[ilds] [RG 2003 Justine 2]

James Gifford gifford at ualberta.ca
Fri Apr 6 13:14:28 PDT 2007


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Date: Sat, 12 Jul 2003 09:55:03 +0400
From: mihailinvy <mihailinvy at info.sgu.ru>
To: 'Anna Lillios' <lillios at pegasus.cc.ucf.edu>
Subject: Sex in AQ

If to discuss sex in AQ. It seems to me, that Durrell with his exquisite
ability to feel "all Greek" and with his effort to have in view all the
possible culture traditions of the place, just couldn't  lose sight of a
rather specific combination of meanings peculiar to the old Greek semantic
fields of "love", "game", "playfulness"  etc. Paidika, meaning "boyish" and
being a derivation of pais (boy), meant also "playful", "not serious" as
opposed to "serious", "civic" etc. And pais itself meant not only "boy" but
also "partner", "son", "daughter", "girl", "slave" and what not else. (See
K.J. Dover, Greek Homosexuality (L., 1978))

In the "revolver structure" of an archaic mind, able to "click" from one
mode of behavior to another (and having no problems with "keeping one's
identity" etc), there existed a lot of code markers, signifying the
"transition places" where one had (or might) to perform such transition -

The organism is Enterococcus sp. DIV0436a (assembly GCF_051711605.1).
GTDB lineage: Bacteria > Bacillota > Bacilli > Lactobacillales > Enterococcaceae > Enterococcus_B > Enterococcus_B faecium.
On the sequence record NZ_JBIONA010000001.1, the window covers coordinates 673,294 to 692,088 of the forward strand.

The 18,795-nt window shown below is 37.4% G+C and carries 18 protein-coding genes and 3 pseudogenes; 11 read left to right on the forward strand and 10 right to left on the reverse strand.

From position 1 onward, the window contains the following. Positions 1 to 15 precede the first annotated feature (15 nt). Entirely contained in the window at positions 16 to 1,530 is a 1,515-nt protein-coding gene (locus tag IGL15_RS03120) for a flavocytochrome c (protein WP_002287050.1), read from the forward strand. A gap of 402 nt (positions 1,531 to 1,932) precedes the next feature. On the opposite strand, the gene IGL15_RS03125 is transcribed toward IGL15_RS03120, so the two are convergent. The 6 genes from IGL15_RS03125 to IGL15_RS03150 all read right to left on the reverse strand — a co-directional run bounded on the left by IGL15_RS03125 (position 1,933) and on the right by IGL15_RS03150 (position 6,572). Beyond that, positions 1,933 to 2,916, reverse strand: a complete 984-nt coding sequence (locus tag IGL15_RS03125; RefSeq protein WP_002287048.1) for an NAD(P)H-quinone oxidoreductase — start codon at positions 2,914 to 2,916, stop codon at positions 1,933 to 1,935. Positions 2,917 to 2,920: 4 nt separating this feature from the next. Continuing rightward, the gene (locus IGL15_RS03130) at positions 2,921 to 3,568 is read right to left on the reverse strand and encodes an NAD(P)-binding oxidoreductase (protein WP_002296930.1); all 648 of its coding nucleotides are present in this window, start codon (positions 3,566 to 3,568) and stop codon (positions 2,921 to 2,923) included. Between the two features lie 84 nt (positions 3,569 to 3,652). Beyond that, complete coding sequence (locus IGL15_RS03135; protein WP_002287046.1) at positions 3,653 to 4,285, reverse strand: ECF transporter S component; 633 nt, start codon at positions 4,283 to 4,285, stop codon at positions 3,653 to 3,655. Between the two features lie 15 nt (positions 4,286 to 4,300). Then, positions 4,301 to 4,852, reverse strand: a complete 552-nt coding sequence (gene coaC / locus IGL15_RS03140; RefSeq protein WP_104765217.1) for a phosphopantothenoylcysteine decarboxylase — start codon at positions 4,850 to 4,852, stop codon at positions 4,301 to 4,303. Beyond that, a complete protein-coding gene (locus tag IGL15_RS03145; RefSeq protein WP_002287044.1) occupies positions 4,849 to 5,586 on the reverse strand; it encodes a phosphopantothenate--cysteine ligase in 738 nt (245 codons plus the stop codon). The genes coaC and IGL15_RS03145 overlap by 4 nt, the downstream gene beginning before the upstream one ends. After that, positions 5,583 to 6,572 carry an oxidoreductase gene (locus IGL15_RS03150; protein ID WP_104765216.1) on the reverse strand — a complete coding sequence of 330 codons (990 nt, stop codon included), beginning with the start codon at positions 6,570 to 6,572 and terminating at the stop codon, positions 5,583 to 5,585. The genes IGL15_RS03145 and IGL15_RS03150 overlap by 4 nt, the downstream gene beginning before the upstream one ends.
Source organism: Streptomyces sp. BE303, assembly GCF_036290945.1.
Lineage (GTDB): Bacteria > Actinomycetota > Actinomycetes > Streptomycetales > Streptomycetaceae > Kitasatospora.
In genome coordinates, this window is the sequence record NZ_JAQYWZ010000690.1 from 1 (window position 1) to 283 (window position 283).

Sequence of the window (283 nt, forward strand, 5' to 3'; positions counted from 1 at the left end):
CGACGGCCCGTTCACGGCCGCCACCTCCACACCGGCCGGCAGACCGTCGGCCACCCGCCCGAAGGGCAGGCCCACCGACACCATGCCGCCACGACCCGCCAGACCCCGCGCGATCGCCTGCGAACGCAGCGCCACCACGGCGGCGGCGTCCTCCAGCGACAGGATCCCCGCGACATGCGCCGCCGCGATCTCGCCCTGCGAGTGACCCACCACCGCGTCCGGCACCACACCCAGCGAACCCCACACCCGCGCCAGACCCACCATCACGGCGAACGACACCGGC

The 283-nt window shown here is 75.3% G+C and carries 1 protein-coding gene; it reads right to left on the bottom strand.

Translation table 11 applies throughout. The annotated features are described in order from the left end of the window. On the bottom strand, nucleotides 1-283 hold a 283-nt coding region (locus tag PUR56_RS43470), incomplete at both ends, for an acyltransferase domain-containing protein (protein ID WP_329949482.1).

and Greeks abundantly used them in their poetry and vase painting. Durrell,
building his PLAYFUL (see Pursewarden's remarks on art and writing and
artist etc) heraldic universe placed in and around Alexandria with it's
rich Greek humus, couldn't be unaware of this. Here, it seems to me, we are
to look for the reasons not only for his "getting caught" in an endless
loop of sexual plots, not only for his little games (like that good point
that Bruce has recently made about sponsa/sponsor), but - more widely - for
some constructive peculiarities of his manner.

For the Greeks used their code icons marking playful reality just in the
"heraldic" sense. A boy holding a hare was a reference to a traditional
code marker of a lowest possible male status, associated not only with
playfullness - but, say, with irresponsibility, social, family and
personal, with cruelty not to be punished or revenged - and with poetry,
love etc. What about Narouz with his hare lip in this context? He is
"forever young" as Nessim is "the responsible brother" - or a responsible
half of a self in Durrell's drama of the selves and identities playing hide
and seek? (By the way, Darley shared a prostitute not with Nessim, as James
Gifford mentioned, but with Narouz, which is important).

Love is a key to the book - and the sense of play also is. Those characters
unable to understand this (Mountolive or Nessim) are punished just for
their blindness and UNABILITY TO PASS THE BORDER - which we see in the case
of Mountolive final try to "dive" into the city he thinks he knows so good.

Well, there seems to be a lot of other points to be discussed from this
point of view - but my end now was just to add some sticks to the common
fire.

Regards
Vadim Mikhailin

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